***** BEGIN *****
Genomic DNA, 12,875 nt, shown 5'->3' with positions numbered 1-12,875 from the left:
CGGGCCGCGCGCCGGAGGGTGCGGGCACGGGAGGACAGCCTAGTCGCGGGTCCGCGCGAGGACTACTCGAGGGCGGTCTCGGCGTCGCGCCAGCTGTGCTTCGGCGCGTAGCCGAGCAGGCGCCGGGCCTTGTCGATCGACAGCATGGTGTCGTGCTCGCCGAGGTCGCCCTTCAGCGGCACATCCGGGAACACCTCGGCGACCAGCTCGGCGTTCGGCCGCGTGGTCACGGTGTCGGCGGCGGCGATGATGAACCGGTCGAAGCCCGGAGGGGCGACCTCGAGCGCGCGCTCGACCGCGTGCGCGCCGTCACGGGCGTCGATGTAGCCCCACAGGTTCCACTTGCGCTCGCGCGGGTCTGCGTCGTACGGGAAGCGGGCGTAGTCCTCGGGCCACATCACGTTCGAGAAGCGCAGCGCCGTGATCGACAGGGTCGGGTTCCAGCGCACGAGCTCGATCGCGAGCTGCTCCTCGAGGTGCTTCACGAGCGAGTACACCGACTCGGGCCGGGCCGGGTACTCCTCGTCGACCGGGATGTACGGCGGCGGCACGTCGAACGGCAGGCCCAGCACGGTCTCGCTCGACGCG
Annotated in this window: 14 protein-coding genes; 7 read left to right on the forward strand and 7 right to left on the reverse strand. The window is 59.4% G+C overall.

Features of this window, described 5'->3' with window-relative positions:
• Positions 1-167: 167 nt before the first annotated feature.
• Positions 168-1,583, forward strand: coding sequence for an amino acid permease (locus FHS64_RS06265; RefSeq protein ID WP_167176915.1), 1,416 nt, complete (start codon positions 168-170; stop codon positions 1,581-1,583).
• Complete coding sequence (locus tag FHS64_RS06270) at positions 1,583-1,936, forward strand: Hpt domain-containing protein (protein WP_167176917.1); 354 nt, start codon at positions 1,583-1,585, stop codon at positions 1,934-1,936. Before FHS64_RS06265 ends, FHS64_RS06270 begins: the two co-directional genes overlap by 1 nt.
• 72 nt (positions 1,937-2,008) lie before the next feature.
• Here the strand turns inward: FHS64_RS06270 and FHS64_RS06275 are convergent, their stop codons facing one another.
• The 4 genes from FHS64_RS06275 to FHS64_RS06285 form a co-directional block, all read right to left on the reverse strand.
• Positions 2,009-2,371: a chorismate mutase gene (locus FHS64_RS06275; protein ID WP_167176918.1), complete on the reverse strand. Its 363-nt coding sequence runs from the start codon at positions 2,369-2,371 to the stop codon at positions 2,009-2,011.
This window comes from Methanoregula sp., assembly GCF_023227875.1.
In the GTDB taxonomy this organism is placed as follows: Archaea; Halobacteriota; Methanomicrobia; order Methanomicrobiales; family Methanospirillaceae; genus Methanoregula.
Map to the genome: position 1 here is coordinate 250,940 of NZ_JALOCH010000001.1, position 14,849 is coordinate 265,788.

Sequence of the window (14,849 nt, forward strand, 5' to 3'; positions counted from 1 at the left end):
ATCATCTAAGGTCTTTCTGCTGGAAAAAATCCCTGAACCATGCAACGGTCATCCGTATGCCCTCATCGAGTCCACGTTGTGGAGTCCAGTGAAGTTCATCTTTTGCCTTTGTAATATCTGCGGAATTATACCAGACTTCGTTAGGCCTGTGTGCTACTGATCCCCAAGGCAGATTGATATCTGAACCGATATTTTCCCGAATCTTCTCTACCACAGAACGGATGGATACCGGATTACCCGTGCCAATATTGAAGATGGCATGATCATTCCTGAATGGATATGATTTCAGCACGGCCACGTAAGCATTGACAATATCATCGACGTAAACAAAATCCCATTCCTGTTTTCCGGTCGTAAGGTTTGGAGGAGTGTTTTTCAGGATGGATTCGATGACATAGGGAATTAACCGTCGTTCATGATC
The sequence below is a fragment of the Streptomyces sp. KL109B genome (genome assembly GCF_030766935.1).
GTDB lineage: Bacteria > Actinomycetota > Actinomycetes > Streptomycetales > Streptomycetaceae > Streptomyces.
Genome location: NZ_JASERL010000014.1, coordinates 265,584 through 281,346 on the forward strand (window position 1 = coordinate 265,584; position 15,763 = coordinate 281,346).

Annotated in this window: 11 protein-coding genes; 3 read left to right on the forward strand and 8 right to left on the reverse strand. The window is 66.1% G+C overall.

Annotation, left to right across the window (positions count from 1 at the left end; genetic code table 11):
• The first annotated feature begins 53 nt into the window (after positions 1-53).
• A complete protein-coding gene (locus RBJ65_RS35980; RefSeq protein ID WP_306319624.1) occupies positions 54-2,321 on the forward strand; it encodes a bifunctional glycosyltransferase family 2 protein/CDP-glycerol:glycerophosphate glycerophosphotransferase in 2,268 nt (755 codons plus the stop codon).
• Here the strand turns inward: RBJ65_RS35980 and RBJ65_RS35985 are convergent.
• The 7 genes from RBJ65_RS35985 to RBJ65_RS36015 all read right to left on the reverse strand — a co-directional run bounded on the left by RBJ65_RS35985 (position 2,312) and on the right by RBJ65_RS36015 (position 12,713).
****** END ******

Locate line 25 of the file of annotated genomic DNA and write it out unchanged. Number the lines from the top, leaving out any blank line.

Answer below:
• The 7 genes from RBJ65_RS35985 to RBJ65_RS36015 all read right to left on the reverse strand — a co-directional run bounded on the left by RBJ65_RS35985 (position 2,312) and on the right by RBJ65_RS36015 (position 12,713).